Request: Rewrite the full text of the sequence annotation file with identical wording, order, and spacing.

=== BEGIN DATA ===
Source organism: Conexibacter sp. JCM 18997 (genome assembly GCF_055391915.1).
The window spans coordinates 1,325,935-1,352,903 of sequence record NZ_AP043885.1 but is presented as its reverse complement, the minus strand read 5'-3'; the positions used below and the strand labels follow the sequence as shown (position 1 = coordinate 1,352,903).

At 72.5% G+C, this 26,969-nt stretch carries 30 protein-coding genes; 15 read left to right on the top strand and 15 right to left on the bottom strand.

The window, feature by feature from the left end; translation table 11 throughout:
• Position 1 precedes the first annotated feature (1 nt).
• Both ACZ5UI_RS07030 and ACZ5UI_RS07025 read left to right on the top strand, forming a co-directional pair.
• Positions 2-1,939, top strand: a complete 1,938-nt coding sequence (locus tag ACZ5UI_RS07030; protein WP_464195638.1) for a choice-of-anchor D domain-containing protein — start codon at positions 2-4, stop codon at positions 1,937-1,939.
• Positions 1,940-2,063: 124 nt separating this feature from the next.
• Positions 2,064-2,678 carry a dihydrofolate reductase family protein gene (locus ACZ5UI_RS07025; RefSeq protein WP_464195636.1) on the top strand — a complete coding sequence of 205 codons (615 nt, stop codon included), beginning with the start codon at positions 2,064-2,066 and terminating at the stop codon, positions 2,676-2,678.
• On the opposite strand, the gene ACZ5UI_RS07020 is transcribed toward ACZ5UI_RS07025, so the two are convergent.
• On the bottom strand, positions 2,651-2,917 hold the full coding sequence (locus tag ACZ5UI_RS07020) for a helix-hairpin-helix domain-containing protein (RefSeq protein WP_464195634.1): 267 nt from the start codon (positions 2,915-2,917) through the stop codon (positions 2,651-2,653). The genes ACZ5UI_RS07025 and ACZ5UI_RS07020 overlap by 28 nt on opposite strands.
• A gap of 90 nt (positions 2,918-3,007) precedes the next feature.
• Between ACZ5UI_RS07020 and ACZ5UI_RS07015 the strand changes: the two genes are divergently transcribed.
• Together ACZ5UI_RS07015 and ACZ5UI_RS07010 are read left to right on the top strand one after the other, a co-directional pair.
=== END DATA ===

Source organism: Conexibacter sp. JCM 18997 (genome assembly GCF_055391915.1).
The window spans coordinates 1,325,935-1,352,903 of sequence record NZ_AP043885.1 but is presented as its reverse complement, the minus strand read 5'-3'; the positions used below and the strand labels follow the sequence as shown (position 1 = coordinate 1,352,903).

At 72.5% G+C, this 26,969-nt stretch carries 30 protein-coding genes; 15 read left to right on the top strand and 15 right to left on the bottom strand.

The window, feature by feature from the left end; translation table 11 throughout:
• Position 1 precedes the first annotated feature (1 nt).
• Both ACZ5UI_RS07030 and ACZ5UI_RS07025 read left to right on the top strand, forming a co-directional pair.
• Positions 2-1,939, top strand: a complete 1,938-nt coding sequence (locus tag ACZ5UI_RS07030; protein WP_464195638.1) for a choice-of-anchor D domain-containing protein — start codon at positions 2-4, stop codon at positions 1,937-1,939.
• Positions 1,940-2,063: 124 nt separating this feature from the next.
• Positions 2,064-2,678 carry a dihydrofolate reductase family protein gene (locus ACZ5UI_RS07025; RefSeq protein WP_464195636.1) on the top strand — a complete coding sequence of 205 codons (615 nt, stop codon included), beginning with the start codon at positions 2,064-2,066 and terminating at the stop codon, positions 2,676-2,678.
• On the opposite strand, the gene ACZ5UI_RS07020 is transcribed toward ACZ5UI_RS07025, so the two are convergent.
• On the bottom strand, positions 2,651-2,917 hold the full coding sequence (locus tag ACZ5UI_RS07020) for a helix-hairpin-helix domain-containing protein (RefSeq protein WP_464195634.1): 267 nt from the start codon (positions 2,915-2,917) through the stop codon (positions 2,651-2,653). The genes ACZ5UI_RS07025 and ACZ5UI_RS07020 overlap by 28 nt on opposite strands.
• A gap of 90 nt (positions 2,918-3,007) precedes the next feature.
• Between ACZ5UI_RS07020 and ACZ5UI_RS07015 the strand changes: the two genes are divergently transcribed.
• Together ACZ5UI_RS07015 and ACZ5UI_RS07010 are read left to right on the top strand one after the other, a co-directional pair.